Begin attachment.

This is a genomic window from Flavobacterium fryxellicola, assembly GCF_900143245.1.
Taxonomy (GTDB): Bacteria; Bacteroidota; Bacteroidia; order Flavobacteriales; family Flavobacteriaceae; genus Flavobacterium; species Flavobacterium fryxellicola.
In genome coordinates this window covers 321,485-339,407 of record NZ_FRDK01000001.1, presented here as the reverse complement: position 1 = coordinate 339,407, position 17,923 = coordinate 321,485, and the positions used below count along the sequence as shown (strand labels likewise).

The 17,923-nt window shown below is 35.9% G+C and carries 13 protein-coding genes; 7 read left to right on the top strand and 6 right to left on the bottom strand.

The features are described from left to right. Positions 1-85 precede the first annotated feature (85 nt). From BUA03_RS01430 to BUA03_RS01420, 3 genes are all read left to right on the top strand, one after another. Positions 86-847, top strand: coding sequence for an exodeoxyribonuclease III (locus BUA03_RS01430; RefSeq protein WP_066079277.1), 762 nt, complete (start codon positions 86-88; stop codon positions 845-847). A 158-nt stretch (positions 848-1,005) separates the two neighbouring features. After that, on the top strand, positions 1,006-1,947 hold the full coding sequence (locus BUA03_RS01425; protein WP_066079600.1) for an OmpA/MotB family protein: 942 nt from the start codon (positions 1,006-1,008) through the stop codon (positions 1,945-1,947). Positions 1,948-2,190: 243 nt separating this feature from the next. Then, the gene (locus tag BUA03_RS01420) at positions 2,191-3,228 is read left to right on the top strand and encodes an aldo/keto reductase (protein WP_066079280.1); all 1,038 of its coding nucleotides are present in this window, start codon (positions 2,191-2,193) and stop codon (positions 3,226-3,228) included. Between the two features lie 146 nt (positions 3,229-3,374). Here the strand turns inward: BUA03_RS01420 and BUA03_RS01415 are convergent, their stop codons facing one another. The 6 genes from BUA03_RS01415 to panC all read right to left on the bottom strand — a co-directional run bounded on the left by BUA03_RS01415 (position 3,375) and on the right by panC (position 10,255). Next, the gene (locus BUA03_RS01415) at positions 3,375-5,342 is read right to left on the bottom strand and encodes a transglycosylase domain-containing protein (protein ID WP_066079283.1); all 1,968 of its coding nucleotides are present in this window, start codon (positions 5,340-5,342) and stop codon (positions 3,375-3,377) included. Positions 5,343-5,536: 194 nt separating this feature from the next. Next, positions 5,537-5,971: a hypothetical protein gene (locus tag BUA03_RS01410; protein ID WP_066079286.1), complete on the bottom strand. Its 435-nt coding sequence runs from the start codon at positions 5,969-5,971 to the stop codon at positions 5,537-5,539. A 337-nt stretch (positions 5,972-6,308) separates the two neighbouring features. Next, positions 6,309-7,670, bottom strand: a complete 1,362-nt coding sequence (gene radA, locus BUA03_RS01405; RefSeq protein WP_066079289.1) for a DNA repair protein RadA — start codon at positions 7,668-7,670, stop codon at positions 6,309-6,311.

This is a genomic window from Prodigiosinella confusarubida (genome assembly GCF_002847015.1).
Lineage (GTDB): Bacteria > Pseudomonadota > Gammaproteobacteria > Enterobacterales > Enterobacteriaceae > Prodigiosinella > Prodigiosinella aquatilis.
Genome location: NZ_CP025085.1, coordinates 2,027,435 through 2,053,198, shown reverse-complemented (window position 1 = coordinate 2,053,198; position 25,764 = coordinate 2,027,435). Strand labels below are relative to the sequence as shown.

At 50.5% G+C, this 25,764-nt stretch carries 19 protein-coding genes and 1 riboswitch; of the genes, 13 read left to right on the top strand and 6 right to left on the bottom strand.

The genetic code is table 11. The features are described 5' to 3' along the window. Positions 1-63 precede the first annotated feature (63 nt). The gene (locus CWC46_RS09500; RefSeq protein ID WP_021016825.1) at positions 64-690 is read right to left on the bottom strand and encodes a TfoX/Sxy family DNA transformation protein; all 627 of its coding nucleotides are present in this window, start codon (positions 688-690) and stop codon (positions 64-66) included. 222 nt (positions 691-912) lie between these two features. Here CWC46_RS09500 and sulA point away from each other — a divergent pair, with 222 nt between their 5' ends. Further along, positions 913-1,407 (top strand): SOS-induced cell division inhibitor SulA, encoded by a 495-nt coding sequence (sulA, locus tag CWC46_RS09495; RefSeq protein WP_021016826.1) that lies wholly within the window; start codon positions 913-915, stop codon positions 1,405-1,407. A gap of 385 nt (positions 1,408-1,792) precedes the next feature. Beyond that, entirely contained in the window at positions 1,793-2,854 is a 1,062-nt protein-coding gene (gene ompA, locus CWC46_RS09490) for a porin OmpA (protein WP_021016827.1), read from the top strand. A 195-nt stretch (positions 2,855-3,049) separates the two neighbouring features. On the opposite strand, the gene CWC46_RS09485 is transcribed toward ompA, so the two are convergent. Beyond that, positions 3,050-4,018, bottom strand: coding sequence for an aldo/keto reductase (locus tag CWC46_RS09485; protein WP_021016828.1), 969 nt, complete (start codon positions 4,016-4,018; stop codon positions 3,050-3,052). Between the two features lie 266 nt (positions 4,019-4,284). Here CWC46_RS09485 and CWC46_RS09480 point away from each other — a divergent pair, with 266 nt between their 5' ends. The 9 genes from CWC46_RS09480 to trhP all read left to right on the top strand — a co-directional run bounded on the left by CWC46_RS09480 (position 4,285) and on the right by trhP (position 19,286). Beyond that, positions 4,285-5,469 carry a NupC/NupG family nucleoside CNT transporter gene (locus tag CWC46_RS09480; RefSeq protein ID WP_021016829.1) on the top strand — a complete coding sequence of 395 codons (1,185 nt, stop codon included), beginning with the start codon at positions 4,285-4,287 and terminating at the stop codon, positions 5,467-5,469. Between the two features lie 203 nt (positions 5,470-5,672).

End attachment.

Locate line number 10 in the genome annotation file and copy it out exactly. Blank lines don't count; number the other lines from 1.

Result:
The genetic code is table 11. The features are described 5' to 3' along the window. Positions 1-63 precede the first annotated feature (63 nt). The gene (locus CWC46_RS09500; RefSeq protein ID WP_021016825.1) at positions 64-690 is read right to left on the bottom strand and encodes a TfoX/Sxy family DNA transformation protein; all 627 of its coding nucleotides are present in this window, start codon (positions 688-690) and stop codon (positions 64-66) included. 222 nt (positions 691-912) lie between these two features. Here CWC46_RS09500 and sulA point away from each other — a divergent pair, with 222 nt between their 5' ends. Further along, positions 913-1,407 (top strand): SOS-induced cell division inhibitor SulA, encoded by a 495-nt coding sequence (sulA, locus tag CWC46_RS09495; RefSeq protein WP_021016826.1) that lies wholly within the window; start codon positions 913-915, stop codon positions 1,405-1,407. A gap of 385 nt (positions 1,408-1,792) precedes the next feature. Beyond that, entirely contained in the window at positions 1,793-2,854 is a 1,062-nt protein-coding gene (gene ompA, locus CWC46_RS09490) for a porin OmpA (protein WP_021016827.1), read from the top strand. A 195-nt stretch (positions 2,855-3,049) separates the two neighbouring features. On the opposite strand, the gene CWC46_RS09485 is transcribed toward ompA, so the two are convergent. Beyond that, positions 3,050-4,018, bottom strand: coding sequence for an aldo/keto reductase (locus tag CWC46_RS09485; protein WP_021016828.1), 969 nt, complete (start codon positions 4,016-4,018; stop codon positions 3,050-3,052). Between the two features lie 266 nt (positions 4,019-4,284). Here CWC46_RS09485 and CWC46_RS09480 point away from each other — a divergent pair, with 266 nt between their 5' ends. The 9 genes from CWC46_RS09480 to trhP all read left to right on the top strand — a co-directional run bounded on the left by CWC46_RS09480 (position 4,285) and on the right by trhP (position 19,286). Beyond that, positions 4,285-5,469 carry a NupC/NupG family nucleoside CNT transporter gene (locus tag CWC46_RS09480; RefSeq protein ID WP_021016829.1) on the top strand — a complete coding sequence of 395 codons (1,185 nt, stop codon included), beginning with the start codon at positions 4,285-4,287 and terminating at the stop codon, positions 5,467-5,469. Between the two features lie 203 nt (positions 5,470-5,672).